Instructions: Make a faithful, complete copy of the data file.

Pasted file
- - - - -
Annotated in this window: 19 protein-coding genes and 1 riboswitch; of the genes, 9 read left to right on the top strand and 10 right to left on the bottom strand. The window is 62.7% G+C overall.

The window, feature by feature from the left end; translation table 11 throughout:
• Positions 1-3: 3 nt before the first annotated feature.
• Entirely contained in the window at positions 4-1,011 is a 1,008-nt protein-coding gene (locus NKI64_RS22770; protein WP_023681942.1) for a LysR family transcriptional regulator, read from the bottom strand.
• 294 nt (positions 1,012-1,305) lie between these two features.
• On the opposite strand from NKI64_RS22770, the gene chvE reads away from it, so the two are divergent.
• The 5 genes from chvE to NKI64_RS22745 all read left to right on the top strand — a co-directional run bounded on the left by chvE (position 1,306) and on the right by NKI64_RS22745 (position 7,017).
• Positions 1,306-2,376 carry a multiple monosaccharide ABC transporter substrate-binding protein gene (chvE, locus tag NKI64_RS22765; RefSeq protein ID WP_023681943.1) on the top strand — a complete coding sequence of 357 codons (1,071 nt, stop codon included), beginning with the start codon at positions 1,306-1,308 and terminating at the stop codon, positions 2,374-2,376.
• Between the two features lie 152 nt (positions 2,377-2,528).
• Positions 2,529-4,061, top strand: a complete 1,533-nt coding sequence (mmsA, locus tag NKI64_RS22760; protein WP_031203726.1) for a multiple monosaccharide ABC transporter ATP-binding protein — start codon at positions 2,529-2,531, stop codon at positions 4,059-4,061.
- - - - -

Annotated in this window: 19 protein-coding genes and 1 riboswitch; of the genes, 9 read left to right on the top strand and 10 right to left on the bottom strand. The window is 62.7% G+C overall.

The window, feature by feature from the left end; translation table 11 throughout:
• Positions 1-3: 3 nt before the first annotated feature.
• Entirely contained in the window at positions 4-1,011 is a 1,008-nt protein-coding gene (locus NKI64_RS22770; protein WP_023681942.1) for a LysR family transcriptional regulator, read from the bottom strand.
• 294 nt (positions 1,012-1,305) lie between these two features.
• On the opposite strand from NKI64_RS22770, the gene chvE reads away from it, so the two are divergent.
• The 5 genes from chvE to NKI64_RS22745 all read left to right on the top strand — a co-directional run bounded on the left by chvE (position 1,306) and on the right by NKI64_RS22745 (position 7,017).
• Positions 1,306-2,376 carry a multiple monosaccharide ABC transporter substrate-binding protein gene (chvE, locus tag NKI64_RS22765; RefSeq protein ID WP_023681943.1) on the top strand — a complete coding sequence of 357 codons (1,071 nt, stop codon included), beginning with the start codon at positions 1,306-1,308 and terminating at the stop codon, positions 2,374-2,376.
• Between the two features lie 152 nt (positions 2,377-2,528).
• Positions 2,529-4,061, top strand: a complete 1,533-nt coding sequence (mmsA, locus tag NKI64_RS22760; protein WP_031203726.1) for a multiple monosaccharide ABC transporter ATP-binding protein — start codon at positions 2,529-2,531, stop codon at positions 4,059-4,061.